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Components and Circuits For discussions about component types, alternatives and availability, circuit configurations and modifications etc. Discussions here should be of a general nature and not about specific sets.

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Old 22nd Sep 2023, 8:49 pm   #1
FERNSEH
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Default The Transeven transistor radio.

Construction details of the "Transeven" radio appeared in the March 1959 Radio Constructor magazine.
In the text we are informed that because of the shortcomings of certain HF transistors the receiver will not tune to 200 meters. If so, no Radio Luxembourg with this set. The components list shows TR1 is an F.C. junction or white spot. In 1959 hadn't the OC44 been available to home constructors since 1957?
The IF amplifier transistors are either OC71s or red spot types. The transistors operate in common emitter mode. The IF is 315Kc/s.
The volume control should also be the second detector load resistor.
I'm sure this part of the circuit diagram is incorrect? The slider should go to the base of TR4.
The push-pull output transistors can be either OC72s or OC71, no mention of the red spot type for this application.
Two advertisements from 1957 offering red spot transistors for ten shillings each. Also, RF transistors good for 1.5Mc/s available for fifteen shillings.

DFWB.
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Old 22nd Sep 2023, 9:29 pm   #2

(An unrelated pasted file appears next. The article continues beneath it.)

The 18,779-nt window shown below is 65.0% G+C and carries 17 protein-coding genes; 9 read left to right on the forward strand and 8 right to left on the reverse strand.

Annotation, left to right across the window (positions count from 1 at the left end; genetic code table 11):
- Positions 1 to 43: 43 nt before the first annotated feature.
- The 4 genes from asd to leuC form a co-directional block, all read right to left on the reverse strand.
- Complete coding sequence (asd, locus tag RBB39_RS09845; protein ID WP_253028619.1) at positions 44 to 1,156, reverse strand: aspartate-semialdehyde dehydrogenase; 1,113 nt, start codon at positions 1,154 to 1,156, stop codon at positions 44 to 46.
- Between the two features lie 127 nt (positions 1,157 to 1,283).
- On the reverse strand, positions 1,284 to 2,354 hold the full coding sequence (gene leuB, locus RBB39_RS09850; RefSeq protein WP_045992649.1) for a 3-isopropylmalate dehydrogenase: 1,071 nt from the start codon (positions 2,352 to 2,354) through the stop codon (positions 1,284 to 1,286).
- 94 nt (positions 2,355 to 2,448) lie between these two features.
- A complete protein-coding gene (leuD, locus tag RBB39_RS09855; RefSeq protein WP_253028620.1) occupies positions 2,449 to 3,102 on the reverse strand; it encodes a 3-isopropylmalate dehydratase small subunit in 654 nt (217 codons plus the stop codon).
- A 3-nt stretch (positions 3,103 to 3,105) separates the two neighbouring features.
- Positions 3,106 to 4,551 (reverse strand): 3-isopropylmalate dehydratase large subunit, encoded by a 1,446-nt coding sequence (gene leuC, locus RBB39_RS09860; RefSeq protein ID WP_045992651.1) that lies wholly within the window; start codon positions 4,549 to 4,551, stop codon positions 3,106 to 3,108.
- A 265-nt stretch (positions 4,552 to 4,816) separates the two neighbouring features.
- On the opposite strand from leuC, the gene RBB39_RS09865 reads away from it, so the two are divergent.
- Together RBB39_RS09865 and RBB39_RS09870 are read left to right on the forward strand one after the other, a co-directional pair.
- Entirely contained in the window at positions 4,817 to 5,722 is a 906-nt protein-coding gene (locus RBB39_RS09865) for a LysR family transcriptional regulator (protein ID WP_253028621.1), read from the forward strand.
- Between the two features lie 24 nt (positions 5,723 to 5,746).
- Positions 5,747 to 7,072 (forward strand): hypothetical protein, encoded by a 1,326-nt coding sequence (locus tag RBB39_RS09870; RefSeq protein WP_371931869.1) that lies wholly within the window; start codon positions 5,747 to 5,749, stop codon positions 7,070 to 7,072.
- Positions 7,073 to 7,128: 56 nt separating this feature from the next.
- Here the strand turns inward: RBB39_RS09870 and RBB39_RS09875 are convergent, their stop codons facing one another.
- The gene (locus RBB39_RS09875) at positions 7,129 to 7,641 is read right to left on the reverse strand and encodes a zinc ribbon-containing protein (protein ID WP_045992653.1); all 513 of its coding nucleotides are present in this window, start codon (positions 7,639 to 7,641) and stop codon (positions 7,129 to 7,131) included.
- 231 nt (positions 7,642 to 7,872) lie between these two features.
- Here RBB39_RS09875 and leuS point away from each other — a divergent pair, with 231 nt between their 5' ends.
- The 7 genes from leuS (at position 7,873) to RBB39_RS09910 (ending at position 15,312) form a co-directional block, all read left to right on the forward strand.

Philips210
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Default Re: The Transeven transistor radio.

That circuit looks unusual David. The IF transistors being in a common base form. There's no AGC action which would normally be applied via the tapped IFTs to the base of the IF transistors. For those you'd have thought they would have specified white spot types or OC45s.

Regards,
Symon
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Old 23rd Sep 2023, 9:52 am   #3
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Default Re: The Transeven transistor radio.

Odd by today's standards, but common base is a good method for getting the best high-frequency gain out of a transistor and back when transistors were rather limited at higher frequencies, RF types were extra expensive. So the use of common base in the IF allowed cheaper types there, or got extra gain out of the IF stages.. The self-oscillating mixer either needed something expensive, or was low gain, needing gain to be made up for in the IF.

So that design was a sensible compromise in its era. By 1959 people were still learning how to make better transistors and how to squeeze the best out of what they did have.

Transistors were so expensive that it's unlikely that the people designing he early portable radios had cut their teeth on transistor radios, they would have started with them in fields where cost was far less of an object. In Radio Constructor, you could always wonder what the designer's day-job was.

David
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Old 23rd Sep 2023, 10:59 am   #4
FERNSEH
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Default Re: The Transeven transistor radio.

From the circuit description: "The transistors are Mullard OC71 types, or alternatively red spot equivalents may be used. Both transistors are in the earthed base mode - thereby proving more stable operation at the intermediate frequency of 315Kc/s than would be in the earthed emitter mode."
I guess common base operation obviates the need for neutralising components thus simplifying assembly and final adjustments.
My memories of those red spot transistors are that some were rather noisy. Mullard transistors were much better but more much expensive.

DFWB.

Last edited by FERNSEH; 23rd Sep 2023 at 11:14 am.
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